Let’s raise voice for the voiceless

Samsoon Noor    

9 March, 2018 13:01 PM

Let’s raise voice for the voiceless

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8th March is an important date in the calendar as we, people worldwide celebrate in respectful manner ‘International Women’s Day’. On this day, almost everywhere in printing or electronic media, there are lots of discussions on woman’s economic, political, cultural and social achievements, especially over the past few years. All discussions highlight on multi-sectoral women empowerment which is absolutely appreciable for all of us - no doubt.

But I wonder to see a great tragic while, still there is going on rudest reality where almost 70% of young girls are being deprived of their basic Human Rights – Rights of Education, Rights of Health, Rights of Life and Rights of Social Security and it is indeed the hardest reality that we live in a country where rights of young girls are denied and they are living unprotected from violence at home and in society.

1/3rd of the young population in the world is young girls and they are the founder of future generation to uphold a nation to destiny. But these young population are living under the doctrine of social exploitation and extreme vulnerability. Social Injustice is their tragic reality – not their choice. The hardest reality takes away their basic rights-Rights to education and pulls out these young people from their school to get them ready for marriage and for producing or reproducing of babies.

Their economic and social circumstances are so cruel that there is no alternative option beyond this unjustified manner to make them deprived of their basic human rights and are being forcibly pushing them to get married even before 18 years old.

Child marriage is a violation of children’s human rights. Despite being prohibited by international law, it continues to rob millions of girls under 18 around the world of their childhood. Early marriage denies their rights to make vital decisions about their sexual health and well-being.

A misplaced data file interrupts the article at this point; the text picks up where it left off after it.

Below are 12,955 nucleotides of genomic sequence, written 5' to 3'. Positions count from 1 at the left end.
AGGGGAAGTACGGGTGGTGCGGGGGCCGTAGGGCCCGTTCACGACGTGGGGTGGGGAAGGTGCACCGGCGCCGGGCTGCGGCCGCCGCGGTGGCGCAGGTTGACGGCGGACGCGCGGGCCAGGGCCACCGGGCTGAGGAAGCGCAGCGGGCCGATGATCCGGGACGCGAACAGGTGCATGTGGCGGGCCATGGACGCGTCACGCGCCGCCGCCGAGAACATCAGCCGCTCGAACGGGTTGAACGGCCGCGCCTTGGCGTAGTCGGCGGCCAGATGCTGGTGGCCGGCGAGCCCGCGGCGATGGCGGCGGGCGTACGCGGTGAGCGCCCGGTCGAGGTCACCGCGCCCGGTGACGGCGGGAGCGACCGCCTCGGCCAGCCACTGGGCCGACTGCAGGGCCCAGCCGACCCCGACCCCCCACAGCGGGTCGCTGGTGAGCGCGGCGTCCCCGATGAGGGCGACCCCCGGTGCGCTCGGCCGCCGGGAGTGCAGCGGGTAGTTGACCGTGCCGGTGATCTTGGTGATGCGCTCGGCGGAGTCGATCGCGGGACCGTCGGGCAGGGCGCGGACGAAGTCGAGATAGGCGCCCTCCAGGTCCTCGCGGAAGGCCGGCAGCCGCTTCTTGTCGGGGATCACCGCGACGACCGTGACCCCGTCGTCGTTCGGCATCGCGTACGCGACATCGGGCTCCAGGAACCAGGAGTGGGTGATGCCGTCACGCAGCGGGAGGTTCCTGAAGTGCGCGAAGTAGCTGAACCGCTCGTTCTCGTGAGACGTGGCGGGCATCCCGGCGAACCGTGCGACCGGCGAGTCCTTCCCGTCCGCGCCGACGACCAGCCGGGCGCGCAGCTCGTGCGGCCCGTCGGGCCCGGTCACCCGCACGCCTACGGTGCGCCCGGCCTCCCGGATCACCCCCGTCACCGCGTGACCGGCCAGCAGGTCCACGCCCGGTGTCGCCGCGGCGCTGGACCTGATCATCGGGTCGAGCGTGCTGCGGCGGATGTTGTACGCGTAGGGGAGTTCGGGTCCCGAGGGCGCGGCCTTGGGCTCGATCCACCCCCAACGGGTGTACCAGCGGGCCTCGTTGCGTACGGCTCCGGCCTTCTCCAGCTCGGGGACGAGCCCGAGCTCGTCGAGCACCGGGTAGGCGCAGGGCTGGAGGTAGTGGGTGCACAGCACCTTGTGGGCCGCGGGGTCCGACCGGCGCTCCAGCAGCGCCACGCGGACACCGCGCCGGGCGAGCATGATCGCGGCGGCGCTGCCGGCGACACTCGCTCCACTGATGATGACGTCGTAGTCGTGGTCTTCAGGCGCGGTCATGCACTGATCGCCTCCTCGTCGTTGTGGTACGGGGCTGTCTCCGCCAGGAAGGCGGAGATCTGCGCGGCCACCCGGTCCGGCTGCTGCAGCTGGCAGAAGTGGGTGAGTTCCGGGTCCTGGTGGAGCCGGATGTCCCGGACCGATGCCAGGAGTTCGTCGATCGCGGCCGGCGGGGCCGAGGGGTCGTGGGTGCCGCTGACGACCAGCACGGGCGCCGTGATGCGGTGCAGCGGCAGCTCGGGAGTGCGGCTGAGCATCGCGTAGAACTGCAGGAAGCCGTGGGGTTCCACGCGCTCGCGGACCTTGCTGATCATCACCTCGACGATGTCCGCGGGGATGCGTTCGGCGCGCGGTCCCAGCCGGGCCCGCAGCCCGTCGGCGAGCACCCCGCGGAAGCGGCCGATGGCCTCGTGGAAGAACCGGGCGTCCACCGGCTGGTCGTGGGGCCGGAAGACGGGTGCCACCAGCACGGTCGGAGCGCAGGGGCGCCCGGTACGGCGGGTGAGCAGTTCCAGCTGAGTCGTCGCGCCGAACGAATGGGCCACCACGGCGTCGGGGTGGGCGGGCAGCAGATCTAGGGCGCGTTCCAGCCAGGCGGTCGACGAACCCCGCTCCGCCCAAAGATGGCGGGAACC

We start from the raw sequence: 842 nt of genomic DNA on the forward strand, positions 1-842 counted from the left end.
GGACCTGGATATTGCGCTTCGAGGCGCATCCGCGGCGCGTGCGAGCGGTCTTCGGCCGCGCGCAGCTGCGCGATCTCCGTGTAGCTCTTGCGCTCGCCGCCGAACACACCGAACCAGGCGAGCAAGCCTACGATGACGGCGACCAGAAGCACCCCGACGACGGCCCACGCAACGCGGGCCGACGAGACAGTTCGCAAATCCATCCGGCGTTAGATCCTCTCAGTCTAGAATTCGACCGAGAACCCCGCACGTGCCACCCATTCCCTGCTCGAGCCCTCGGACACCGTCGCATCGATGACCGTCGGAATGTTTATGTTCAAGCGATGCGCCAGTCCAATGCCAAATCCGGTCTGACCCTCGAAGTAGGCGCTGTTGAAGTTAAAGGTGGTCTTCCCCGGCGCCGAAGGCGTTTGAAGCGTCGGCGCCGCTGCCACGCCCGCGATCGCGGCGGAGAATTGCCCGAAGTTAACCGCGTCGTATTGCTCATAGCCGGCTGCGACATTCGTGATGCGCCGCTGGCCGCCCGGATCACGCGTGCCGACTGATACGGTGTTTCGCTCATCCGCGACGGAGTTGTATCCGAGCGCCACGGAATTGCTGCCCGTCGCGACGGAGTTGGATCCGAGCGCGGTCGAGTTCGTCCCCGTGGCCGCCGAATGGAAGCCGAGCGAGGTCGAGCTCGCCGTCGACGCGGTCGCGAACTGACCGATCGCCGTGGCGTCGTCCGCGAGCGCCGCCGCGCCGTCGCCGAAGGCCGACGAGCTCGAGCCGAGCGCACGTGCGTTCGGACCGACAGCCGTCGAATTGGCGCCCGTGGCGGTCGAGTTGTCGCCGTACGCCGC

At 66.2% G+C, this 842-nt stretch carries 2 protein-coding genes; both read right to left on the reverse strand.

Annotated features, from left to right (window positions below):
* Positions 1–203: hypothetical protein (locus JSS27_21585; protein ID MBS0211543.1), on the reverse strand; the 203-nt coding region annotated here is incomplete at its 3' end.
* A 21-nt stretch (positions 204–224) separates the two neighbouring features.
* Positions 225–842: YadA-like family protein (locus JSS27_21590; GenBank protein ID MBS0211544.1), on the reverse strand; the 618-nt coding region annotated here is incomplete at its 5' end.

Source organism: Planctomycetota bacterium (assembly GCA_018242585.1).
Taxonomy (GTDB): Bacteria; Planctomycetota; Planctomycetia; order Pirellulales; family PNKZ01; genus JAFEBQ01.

It forces them to move forward with an increased risk of violence, abuse, ill health or early death. Between the age of 13 to 17, young girls have to cut off their childhood period to get engaged for undertaking burden of family responsibilities at in-laws and whereas boys in same age still enjoy their childhood period as they are born with the privilege to enjoy their life at the fullest.

According to UNICEF statistics, Bangladesh has the highest percentage of child marriage among Asian countries. Currently, 52 to 66% of Bangladesh's young women are married before the time they're 18, according to UNICEF's 2016 State of the World's Children report. Of those, 18% are married by the time they turn 15 and the majority of married girls in Bangladesh have at least two children before they are eighteen years old which is one of the highest rates in the world.

The prime reasons behind this reality are not only poverty, not only illiteracy or not only lack of social awareness but because of Lack of Policy Implementation. In our country, there is Parliament to enact a law to protect human rights to women and young girls. 

There is Child Marriage Restraint Act 2017 along with various effective policies to ensure young women’s rights and to protect them from any kind of violence and insecurity but those Acts and Policies, in reality, are not being implemented especially in lower income class population-in the community of the mass population in city slums and in villages.

Majority of the young girls in the town’s slum areas are enforced to get married by replacing their present age 15 to 18 to get forced marriage. The local people in a disrespectful manner are making the bad use of law or abusing the Law whereas Government working hardest to enactment legislation for the protection of their rights for the prosperity of the nation.

These hostile realities and these stories never come in flash of discussion anywhere because there is no strong, fearless and influential Voice to speak up for these Voiceless people.

If we like to protect this injustice to young girls or young women we need to take our fearless leadership role to fight against this violence and we need to bring our Hopes with the power of inspiration to stand for those vulnerable women. Let's be together to save those women while they are living Unprotected against Violence.


Samsoon Noor is Studying Bachelor of Laws (LL.B.) at University of London, UK. She is also a member of Junior Chamber International (JCI) - Dhaka. She could be contacted through the email- samsoon2011@gmail.com